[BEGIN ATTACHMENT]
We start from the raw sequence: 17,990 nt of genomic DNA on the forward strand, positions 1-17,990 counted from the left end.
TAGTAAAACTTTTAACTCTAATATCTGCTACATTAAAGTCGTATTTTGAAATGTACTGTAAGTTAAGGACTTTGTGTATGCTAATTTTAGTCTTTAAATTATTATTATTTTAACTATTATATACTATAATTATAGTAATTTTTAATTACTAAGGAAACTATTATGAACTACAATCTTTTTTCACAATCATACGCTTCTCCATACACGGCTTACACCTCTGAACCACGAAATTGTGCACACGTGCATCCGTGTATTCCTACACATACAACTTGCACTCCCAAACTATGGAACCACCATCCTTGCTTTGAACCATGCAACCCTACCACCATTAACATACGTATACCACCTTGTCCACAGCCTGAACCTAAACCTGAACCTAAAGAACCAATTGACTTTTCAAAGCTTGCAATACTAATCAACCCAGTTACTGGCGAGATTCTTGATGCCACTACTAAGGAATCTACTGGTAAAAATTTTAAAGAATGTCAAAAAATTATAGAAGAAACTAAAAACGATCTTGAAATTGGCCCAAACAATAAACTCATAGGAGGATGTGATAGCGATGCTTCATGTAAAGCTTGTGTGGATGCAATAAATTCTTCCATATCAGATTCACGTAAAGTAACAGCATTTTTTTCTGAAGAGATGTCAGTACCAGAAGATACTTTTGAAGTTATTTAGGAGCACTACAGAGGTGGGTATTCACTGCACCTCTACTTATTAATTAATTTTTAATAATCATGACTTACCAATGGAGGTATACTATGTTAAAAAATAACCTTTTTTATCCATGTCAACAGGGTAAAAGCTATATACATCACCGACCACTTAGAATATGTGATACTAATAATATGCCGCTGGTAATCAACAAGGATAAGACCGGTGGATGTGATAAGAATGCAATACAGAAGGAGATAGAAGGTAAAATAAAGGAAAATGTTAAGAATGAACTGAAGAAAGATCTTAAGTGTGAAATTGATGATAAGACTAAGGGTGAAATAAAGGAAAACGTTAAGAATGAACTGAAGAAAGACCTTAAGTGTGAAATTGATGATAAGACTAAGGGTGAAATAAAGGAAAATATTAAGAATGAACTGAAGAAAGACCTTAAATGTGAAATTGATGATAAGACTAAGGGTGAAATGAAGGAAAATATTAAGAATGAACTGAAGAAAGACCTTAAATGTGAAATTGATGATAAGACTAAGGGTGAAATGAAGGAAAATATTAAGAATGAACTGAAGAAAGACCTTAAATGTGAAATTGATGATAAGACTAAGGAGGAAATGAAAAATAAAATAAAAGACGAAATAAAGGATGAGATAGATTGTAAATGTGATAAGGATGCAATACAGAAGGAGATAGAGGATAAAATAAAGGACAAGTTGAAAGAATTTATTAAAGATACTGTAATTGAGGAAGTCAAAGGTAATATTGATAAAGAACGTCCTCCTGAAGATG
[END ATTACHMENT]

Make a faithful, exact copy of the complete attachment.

We start from the raw sequence: 17,990 nt of genomic DNA on the forward strand, positions 1-17,990 counted from the left end.
TAGTAAAACTTTTAACTCTAATATCTGCTACATTAAAGTCGTATTTTGAAATGTACTGTAAGTTAAGGACTTTGTGTATGCTAATTTTAGTCTTTAAATTATTATTATTTTAACTATTATATACTATAATTATAGTAATTTTTAATTACTAAGGAAACTATTATGAACTACAATCTTTTTTCACAATCATACGCTTCTCCATACACGGCTTACACCTCTGAACCACGAAATTGTGCACACGTGCATCCGTGTATTCCTACACATACAACTTGCACTCCCAAACTATGGAACCACCATCCTTGCTTTGAACCATGCAACCCTACCACCATTAACATACGTATACCACCTTGTCCACAGCCTGAACCTAAACCTGAACCTAAAGAACCAATTGACTTTTCAAAGCTTGCAATACTAATCAACCCAGTTACTGGCGAGATTCTTGATGCCACTACTAAGGAATCTACTGGTAAAAATTTTAAAGAATGTCAAAAAATTATAGAAGAAACTAAAAACGATCTTGAAATTGGCCCAAACAATAAACTCATAGGAGGATGTGATAGCGATGCTTCATGTAAAGCTTGTGTGGATGCAATAAATTCTTCCATATCAGATTCACGTAAAGTAACAGCATTTTTTTCTGAAGAGATGTCAGTACCAGAAGATACTTTTGAAGTTATTTAGGAGCACTACAGAGGTGGGTATTCACTGCACCTCTACTTATTAATTAATTTTTAATAATCATGACTTACCAATGGAGGTATACTATGTTAAAAAATAACCTTTTTTATCCATGTCAACAGGGTAAAAGCTATATACATCACCGACCACTTAGAATATGTGATACTAATAATATGCCGCTGGTAATCAACAAGGATAAGACCGGTGGATGTGATAAGAATGCAATACAGAAGGAGATAGAAGGTAAAATAAAGGAAAATGTTAAGAATGAACTGAAGAAAGATCTTAAGTGTGAAATTGATGATAAGACTAAGGGTGAAATAAAGGAAAACGTTAAGAATGAACTGAAGAAAGACCTTAAGTGTGAAATTGATGATAAGACTAAGGGTGAAATAAAGGAAAATATTAAGAATGAACTGAAGAAAGACCTTAAATGTGAAATTGATGATAAGACTAAGGGTGAAATGAAGGAAAATATTAAGAATGAACTGAAGAAAGACCTTAAATGTGAAATTGATGATAAGACTAAGGGTGAAATGAAGGAAAATATTAAGAATGAACTGAAGAAAGACCTTAAATGTGAAATTGATGATAAGACTAAGGAGGAAATGAAAAATAAAATAAAAGACGAAATAAAGGATGAGATAGATTGTAAATGTGATAAGGATGCAATACAGAAGGAGATAGAGGATAAAATAAAGGACAAGTTGAAAGAATTTATTAAAGATACTGTAATTGAGGAAGTCAAAGGTAATATTGATAAAGAACGTCCTCCTGAAGATG